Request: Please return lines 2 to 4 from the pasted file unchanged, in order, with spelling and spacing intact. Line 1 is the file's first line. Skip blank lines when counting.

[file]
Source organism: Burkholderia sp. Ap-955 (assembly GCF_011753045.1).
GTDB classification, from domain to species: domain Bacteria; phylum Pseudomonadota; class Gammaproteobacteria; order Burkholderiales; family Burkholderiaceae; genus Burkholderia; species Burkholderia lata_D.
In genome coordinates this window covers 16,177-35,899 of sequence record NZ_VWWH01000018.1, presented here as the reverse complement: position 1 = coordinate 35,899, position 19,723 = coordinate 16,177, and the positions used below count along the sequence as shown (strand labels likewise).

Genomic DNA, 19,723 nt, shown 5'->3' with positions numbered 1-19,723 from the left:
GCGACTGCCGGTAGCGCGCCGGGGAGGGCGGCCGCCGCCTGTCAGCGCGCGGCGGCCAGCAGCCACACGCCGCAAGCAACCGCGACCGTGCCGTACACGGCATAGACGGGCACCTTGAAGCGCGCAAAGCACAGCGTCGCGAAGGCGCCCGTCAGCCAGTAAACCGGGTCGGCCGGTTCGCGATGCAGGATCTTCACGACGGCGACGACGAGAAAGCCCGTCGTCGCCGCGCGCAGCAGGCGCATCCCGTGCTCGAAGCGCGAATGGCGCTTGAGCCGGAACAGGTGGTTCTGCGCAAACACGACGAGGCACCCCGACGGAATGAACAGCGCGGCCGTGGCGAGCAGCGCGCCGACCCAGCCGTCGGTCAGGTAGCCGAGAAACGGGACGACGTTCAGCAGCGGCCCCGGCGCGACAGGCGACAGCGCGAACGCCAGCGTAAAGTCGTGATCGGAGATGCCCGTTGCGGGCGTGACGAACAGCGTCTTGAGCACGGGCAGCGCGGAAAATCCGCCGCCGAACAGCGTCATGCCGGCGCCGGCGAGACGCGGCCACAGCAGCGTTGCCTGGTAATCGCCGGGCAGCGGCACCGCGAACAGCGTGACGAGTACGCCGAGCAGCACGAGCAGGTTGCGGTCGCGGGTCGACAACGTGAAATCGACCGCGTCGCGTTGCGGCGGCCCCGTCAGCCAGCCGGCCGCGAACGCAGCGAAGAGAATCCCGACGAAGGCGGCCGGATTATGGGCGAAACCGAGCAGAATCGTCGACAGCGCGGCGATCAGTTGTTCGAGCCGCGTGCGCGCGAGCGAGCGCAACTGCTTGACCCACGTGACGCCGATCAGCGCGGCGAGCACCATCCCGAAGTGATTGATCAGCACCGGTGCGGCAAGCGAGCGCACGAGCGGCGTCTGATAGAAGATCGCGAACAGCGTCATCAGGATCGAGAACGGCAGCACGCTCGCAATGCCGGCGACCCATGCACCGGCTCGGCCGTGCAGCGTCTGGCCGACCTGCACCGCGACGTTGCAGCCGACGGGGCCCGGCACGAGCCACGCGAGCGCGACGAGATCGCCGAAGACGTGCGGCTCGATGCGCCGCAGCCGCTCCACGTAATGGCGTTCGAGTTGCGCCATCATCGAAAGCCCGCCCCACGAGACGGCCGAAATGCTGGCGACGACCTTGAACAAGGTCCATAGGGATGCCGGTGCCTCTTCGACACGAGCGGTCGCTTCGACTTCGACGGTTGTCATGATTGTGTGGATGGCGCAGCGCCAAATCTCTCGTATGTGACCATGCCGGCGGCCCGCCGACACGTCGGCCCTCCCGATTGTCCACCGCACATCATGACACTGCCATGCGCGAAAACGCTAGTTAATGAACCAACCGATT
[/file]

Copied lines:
GTDB classification, from domain to species: domain Bacteria; phylum Pseudomonadota; class Gammaproteobacteria; order Burkholderiales; family Burkholderiaceae; genus Burkholderia; species Burkholderia lata_D.
In genome coordinates this window covers 16,177-35,899 of sequence record NZ_VWWH01000018.1, presented here as the reverse complement: position 1 = coordinate 35,899, position 19,723 = coordinate 16,177, and the positions used below count along the sequence as shown (strand labels likewise).

Genomic DNA, 19,723 nt, shown 5'->3' with positions numbered 1-19,723 from the left: